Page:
The striker took one step closer to winning a new contract by showing the Rangers manager exactly the kind of player he is. Craig Fowler writes
The strike was perfect. It was a small gap: a sliver at the front post, shrinking by the second. Kenny Miller didn’t need time to think about it. 19 years of shooting towards goal had taught him everything he needed to know in this instance. Reacting on pure instinct, he cut across the ball, catching it at just the right time as it bounced off the earth. It flew with a soaring trajectory, crashing into the back of the net and sending Rangers on the way to victory.
Having netted a second and come close to grabbing a hat-trick later in the game, it was inevitable that new manager Pedro Caixinha was going to be asked about the player and his contract situation in the immediate aftermath.
“Maybe I’m going to make a new contract extension to Wes [Foderingham] for making a brilliant save when the game was 0-0,” was his short response.
It’s easy to see why the Rangers boss wants to take his time. Miller is going to be 38 years old midway through next season. Though there are exceptions, it’s unusual to have someone, especially an attacker, of such advancing years be one of the big players in a team that will have aspirations, fanciful or not, of challenging for a title. As good as Miller has been this season, most supporters look at him as the best of a bad bunch and believe Rangers should be aiming a lot higher.
If Caixinha feels the same then a new contract might not materialise. But the Rangers boss should perhaps take heed from the example set by Brendan Rodgers at Celtic last summer. It isn’t always necessary to make wholesale changes to a squad, even when it’s underachieving. Two or three good signings can lift the standard significantly. If that’s going to be the head coach’s plan of attack, then keeping Miller seems like a no-brainer. There’s several others who should be heading for the exit before him, regardless of age.
Having said that, Caixinha is right to dismiss the notion that’s he’s going to change his mind on the whim, and slap down a new contract for Miller to sign on the back of the two goals he scored at Pittodrie. The Rangers boss obviously wants to take his time and one game shouldn’t change that.
Besides, the goals wouldn’t have told Caixinha much he didn’t already know. You don’t have to be manager of Rangers to realise Kenny Miller has the ability to win games. A quick glance at his Wikipedia page would tell you that. Even in his 37th year he can still put teams to the sword, scoring winning goals against Dundee, Motherwell and Inverness across this current league campaign, while single-handedly keeping Rangers in the Scottish Cup with a late brace when Motherwell came to visit Ibrox in January.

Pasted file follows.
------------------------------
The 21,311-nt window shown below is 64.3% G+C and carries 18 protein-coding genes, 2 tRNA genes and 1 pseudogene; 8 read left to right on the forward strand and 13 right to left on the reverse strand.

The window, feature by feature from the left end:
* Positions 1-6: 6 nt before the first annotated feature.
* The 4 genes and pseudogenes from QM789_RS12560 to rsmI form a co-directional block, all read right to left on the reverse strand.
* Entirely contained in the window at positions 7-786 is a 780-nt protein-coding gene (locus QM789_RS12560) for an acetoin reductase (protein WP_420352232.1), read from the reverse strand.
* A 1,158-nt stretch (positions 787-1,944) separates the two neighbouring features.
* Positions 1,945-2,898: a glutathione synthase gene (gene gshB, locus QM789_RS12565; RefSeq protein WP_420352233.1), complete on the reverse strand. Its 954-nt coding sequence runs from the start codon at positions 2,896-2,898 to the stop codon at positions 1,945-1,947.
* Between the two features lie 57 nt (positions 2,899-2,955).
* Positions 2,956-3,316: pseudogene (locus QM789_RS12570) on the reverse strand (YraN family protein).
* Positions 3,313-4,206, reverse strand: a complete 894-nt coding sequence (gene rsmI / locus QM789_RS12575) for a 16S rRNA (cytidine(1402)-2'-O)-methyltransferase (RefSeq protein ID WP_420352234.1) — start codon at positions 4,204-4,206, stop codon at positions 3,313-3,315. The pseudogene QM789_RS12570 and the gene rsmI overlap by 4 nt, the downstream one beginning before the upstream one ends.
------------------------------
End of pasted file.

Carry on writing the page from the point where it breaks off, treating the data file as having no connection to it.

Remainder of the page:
What would have impressed his manager, and possibly gone a long way to securing Miller a new contract, would have been the disciplined manner he performed his role when Rangers didn’t have the ball. Until he nearly tore the netting off the posts, he hadn’t contributed all that much in an attacking sense, but defensively Miller was excellent throughout.
Largely playing on the right of a 4-1-4-1 formation, Miller tracked runners, pressed defenders and attackers alike, and got stuck into challenges. In the second minute he found himself as the deepest defender in his own box, blocking off a late charge from Andy Considine and allowing goalkeeper Wes Foderingham to get a clean run to a looping ball. It would set the tone for his afternoon.
Pundits always talk about players being an inspiration, and Miller is definitely one such athlete who falls in that category. The stamina and work rate possessed by the man, considering he’s pushing 40, is just ridiculous.
One instance saw him race back towards his own goal after being caught on the ball near midfield by Graeme Shinnie. He charged back and managed to dispossessed his opponent near the Rangers corner flag. Then, 90 seconds later, he was the most advanced player up the other end, hurriedly pressing Anthony O’Connor and goalkeeper Joe Lewis, forcing the hosts into punting the ball long rather than building play from the back.
This wasn’t during the first half where energy levels are still high. This was the 70th minute. Having spent the game to that point running up and down the wing, you’d have thought he’d earned himself a rest after robbing Shinnie. Instead, there was no sign of fatigue at all as he continued to push on, always looking to lead by example.
That’s surely got to be the type of character Caixinha wants in his dressing room next season.